From there, they ended up at a barbecue in Oklahoma where Lyndon Johnson was campaigning for the presidential nomination. Mehta said he still remembers Johnson's hand firmly on his shoulder, making his pitch. By the time they reached Los Angeles, the Democratic Convention was in the process of nominating John F. Kennedy.
Along the way, the international students spoke at churches, service clubs and kitchen tables. Of course, not all people were welcoming. Hospitality could become hostility, especially in the Deep South.
Van Drake vividly recalled his group of students from Australia, Japan, Germany and Kenya being asked to leave a segregated restaurant in Vicksburg, Miss., in 1964. "We were yelled at and cursed out," he said. "It was like we'd descended into a civil war. For me, it was total dislocation. But we were like the Three Musketeers -- one for all, and all for one."
They ended up being hosted by the Rev. Andy Foreman, a well-known civil rights leader, and his black friends. The experience radicalized Van Drake. "The amount of anger that has stayed with me, it really did spur me to become a public interest lawyer." Since then, he said, he has been involved in civil disobedience and affirmative action cases, represented conscientious objectors during the Vietnam War, was a whistleblower at a Libyan oil company, worked as a reporter and now is a writer in Spain.
Despite experiencing racism firsthand, Van Drake said his anger was empowering: "If you really love America and you see horrible things going on, it's so easy to turn away, thinking 'I'm powerless.' But there is no question that the more we try to understand each other, the less likely we are to find ourselves in conflict with each other."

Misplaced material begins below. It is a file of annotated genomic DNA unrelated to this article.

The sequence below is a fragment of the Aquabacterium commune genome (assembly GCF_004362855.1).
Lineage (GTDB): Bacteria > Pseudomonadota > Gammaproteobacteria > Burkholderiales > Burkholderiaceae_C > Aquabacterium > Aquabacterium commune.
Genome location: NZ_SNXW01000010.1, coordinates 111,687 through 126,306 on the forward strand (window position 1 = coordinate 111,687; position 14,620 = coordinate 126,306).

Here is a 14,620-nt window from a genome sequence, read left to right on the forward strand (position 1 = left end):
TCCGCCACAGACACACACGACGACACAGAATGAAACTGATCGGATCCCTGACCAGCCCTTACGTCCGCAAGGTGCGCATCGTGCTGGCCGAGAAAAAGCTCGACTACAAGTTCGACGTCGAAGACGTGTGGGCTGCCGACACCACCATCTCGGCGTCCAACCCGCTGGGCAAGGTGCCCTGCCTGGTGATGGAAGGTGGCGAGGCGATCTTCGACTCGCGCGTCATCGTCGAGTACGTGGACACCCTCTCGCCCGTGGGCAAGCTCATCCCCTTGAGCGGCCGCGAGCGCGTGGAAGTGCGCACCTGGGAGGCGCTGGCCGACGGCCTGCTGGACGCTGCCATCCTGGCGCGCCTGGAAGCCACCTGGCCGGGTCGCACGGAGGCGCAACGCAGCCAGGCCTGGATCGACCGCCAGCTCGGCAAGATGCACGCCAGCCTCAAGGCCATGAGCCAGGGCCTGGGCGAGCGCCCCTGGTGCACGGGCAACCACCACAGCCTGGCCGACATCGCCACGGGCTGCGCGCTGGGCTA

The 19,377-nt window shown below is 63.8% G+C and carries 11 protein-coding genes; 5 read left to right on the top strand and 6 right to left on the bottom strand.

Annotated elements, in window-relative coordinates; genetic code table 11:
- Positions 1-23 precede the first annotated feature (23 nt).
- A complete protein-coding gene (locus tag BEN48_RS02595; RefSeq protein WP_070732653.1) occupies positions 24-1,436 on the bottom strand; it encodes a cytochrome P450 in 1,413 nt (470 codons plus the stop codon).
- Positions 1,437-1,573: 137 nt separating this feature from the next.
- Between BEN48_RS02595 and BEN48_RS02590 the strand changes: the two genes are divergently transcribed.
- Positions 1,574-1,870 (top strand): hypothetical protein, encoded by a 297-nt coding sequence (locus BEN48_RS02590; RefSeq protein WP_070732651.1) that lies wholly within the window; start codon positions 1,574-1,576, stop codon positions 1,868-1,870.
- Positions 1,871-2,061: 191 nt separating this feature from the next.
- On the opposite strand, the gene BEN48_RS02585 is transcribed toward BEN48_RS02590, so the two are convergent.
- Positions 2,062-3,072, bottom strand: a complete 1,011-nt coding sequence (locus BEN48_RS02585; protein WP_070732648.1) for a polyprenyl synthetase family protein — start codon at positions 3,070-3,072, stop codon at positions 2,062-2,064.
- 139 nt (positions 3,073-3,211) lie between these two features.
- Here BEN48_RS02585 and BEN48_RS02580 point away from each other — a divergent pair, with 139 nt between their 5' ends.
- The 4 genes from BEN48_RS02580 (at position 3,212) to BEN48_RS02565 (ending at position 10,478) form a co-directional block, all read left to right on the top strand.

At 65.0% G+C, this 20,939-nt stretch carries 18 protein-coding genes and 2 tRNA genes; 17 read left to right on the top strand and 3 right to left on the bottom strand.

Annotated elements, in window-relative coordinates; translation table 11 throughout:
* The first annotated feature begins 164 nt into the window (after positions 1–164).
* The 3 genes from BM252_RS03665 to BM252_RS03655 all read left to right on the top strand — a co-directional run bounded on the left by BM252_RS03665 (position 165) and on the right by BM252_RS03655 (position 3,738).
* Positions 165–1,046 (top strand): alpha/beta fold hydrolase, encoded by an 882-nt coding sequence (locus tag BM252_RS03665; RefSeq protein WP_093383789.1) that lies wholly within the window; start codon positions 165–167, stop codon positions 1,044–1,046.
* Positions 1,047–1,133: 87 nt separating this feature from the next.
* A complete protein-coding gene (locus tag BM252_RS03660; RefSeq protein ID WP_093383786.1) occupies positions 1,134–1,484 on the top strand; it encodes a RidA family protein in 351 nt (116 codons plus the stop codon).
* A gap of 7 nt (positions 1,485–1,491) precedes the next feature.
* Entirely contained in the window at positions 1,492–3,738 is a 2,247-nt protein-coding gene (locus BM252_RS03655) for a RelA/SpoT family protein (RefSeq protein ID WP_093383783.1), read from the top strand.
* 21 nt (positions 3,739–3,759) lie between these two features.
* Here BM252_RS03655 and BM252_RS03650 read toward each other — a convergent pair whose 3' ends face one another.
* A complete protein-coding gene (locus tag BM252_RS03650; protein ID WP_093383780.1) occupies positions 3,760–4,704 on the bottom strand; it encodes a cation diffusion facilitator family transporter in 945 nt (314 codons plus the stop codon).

For Aune, the reunion reminded her of how times have changed. For starters, she realized that the girls in 1962 always wore skirts. She also wondered whether some hospitality could be chalked up to sheer novelty. "We weren't so worldly then," she said. "We didn't have a big connection and constant coverage of world events." People didn't get a chance to host students from all over the world.
Aune also remembered eating her first chicken-fried steak in Oklahoma. "Maybe that trip lit that fire under me," she said of her lengthy career as a food writer for the St. Paul Pioneer Press as Eleanor Ostman, and also of her continuing world travel.
The Ambassadors for Friendship program sputtered in the 1970s; no one seems sure when it finally ended. Could it be replicated today? Likely not.
"There are so many rules and regulation and litigious concerns," Aune said. "Just to send a bunch of kids off in a car, traveling six weeks along the blue highways, you'd probably need a million-dollar insurance policy." Nor would students be able to talk themselves into spending the night in empty jail cells, as many of them did at one time or another in what became an Ambassadors badge of honor.
Aune remembered their group trying to do this in Bend, Ore. "The police chief didn't think that would be seemly," she said, so he made some calls and before long, the young women had a family with whom they could stay, a circumstance that happened over and over among perfect strangers.
"People just really want to," Aune paused, reflecting for a moment, then concluded, "to be kind."
Kim Ode • 612-673-7185